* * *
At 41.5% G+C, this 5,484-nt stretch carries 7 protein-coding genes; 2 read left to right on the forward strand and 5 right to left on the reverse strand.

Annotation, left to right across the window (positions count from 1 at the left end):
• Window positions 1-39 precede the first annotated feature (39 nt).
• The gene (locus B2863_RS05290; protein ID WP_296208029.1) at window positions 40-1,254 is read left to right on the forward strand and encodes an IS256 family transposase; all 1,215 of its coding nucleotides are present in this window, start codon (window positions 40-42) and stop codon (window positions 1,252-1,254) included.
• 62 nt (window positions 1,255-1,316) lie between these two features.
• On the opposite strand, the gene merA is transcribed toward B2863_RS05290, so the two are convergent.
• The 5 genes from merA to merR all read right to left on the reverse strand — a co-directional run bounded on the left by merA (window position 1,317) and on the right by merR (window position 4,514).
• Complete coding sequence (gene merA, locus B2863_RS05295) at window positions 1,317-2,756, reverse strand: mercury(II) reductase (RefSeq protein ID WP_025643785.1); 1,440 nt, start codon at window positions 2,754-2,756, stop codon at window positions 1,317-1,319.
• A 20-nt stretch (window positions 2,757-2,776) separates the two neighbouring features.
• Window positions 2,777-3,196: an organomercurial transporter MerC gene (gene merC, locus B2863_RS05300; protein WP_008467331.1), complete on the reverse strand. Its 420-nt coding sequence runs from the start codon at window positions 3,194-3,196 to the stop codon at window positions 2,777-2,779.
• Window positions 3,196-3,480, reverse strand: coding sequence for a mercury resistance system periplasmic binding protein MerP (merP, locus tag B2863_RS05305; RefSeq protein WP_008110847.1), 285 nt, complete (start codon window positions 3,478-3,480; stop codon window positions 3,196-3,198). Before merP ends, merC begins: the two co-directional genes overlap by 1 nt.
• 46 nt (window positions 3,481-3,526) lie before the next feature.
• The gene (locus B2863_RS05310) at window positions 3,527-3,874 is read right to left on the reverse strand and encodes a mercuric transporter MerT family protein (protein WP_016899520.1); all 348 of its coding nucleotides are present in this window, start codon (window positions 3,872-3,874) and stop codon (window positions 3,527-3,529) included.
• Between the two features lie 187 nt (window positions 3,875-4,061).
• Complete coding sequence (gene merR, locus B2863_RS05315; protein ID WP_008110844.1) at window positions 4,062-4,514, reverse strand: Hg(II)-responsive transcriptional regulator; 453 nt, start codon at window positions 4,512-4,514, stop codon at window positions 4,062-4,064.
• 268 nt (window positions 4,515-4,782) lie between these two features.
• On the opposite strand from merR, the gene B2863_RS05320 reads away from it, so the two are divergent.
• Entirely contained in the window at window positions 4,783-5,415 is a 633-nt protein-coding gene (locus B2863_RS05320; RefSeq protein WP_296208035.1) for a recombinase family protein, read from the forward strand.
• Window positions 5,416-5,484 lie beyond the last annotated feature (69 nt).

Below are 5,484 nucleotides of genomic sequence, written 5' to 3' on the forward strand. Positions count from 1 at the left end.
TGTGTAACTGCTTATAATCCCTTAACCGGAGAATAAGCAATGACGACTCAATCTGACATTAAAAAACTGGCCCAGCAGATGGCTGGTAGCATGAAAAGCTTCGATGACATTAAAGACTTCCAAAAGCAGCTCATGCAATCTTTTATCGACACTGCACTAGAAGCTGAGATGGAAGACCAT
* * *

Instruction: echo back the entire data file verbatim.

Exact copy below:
At 41.5% G+C, this 5,484-nt stretch carries 7 protein-coding genes; 2 read left to right on the forward strand and 5 right to left on the reverse strand.

Annotation, left to right across the window (positions count from 1 at the left end):
• Window positions 1-39 precede the first annotated feature (39 nt).
• The gene (locus B2863_RS05290; protein ID WP_296208029.1) at window positions 40-1,254 is read left to right on the forward strand and encodes an IS256 family transposase; all 1,215 of its coding nucleotides are present in this window, start codon (window positions 40-42) and stop codon (window positions 1,252-1,254) included.
• 62 nt (window positions 1,255-1,316) lie between these two features.
• On the opposite strand, the gene merA is transcribed toward B2863_RS05290, so the two are convergent.
• The 5 genes from merA to merR all read right to left on the reverse strand — a co-directional run bounded on the left by merA (window position 1,317) and on the right by merR (window position 4,514).
• Complete coding sequence (gene merA, locus B2863_RS05295) at window positions 1,317-2,756, reverse strand: mercury(II) reductase (RefSeq protein ID WP_025643785.1); 1,440 nt, start codon at window positions 2,754-2,756, stop codon at window positions 1,317-1,319.
• A 20-nt stretch (window positions 2,757-2,776) separates the two neighbouring features.
• Window positions 2,777-3,196: an organomercurial transporter MerC gene (gene merC, locus B2863_RS05300; protein WP_008467331.1), complete on the reverse strand. Its 420-nt coding sequence runs from the start codon at window positions 3,194-3,196 to the stop codon at window positions 2,777-2,779.
• Window positions 3,196-3,480, reverse strand: coding sequence for a mercury resistance system periplasmic binding protein MerP (merP, locus tag B2863_RS05305; RefSeq protein WP_008110847.1), 285 nt, complete (start codon window positions 3,478-3,480; stop codon window positions 3,196-3,198). Before merP ends, merC begins: the two co-directional genes overlap by 1 nt.
• 46 nt (window positions 3,481-3,526) lie before the next feature.
• The gene (locus B2863_RS05310) at window positions 3,527-3,874 is read right to left on the reverse strand and encodes a mercuric transporter MerT family protein (protein WP_016899520.1); all 348 of its coding nucleotides are present in this window, start codon (window positions 3,872-3,874) and stop codon (window positions 3,527-3,529) included.
• Between the two features lie 187 nt (window positions 3,875-4,061).
• Complete coding sequence (gene merR, locus B2863_RS05315; protein ID WP_008110844.1) at window positions 4,062-4,514, reverse strand: Hg(II)-responsive transcriptional regulator; 453 nt, start codon at window positions 4,512-4,514, stop codon at window positions 4,062-4,064.
• 268 nt (window positions 4,515-4,782) lie between these two features.
• On the opposite strand from merR, the gene B2863_RS05320 reads away from it, so the two are divergent.
• Entirely contained in the window at window positions 4,783-5,415 is a 633-nt protein-coding gene (locus B2863_RS05320; RefSeq protein WP_296208035.1) for a recombinase family protein, read from the forward strand.
• Window positions 5,416-5,484 lie beyond the last annotated feature (69 nt).

Below are 5,484 nucleotides of genomic sequence, written 5' to 3' on the forward strand. Positions count from 1 at the left end.
TGTGTAACTGCTTATAATCCCTTAACCGGAGAATAAGCAATGACGACTCAATCTGACATTAAAAAACTGGCCCAGCAGATGGCTGGTAGCATGAAAAGCTTCGATGACATTAAAGACTTCCAAAAGCAGCTCATGCAATCTTTTATCGACACTGCACTAGAAGCTGAGATGGAAGACCAT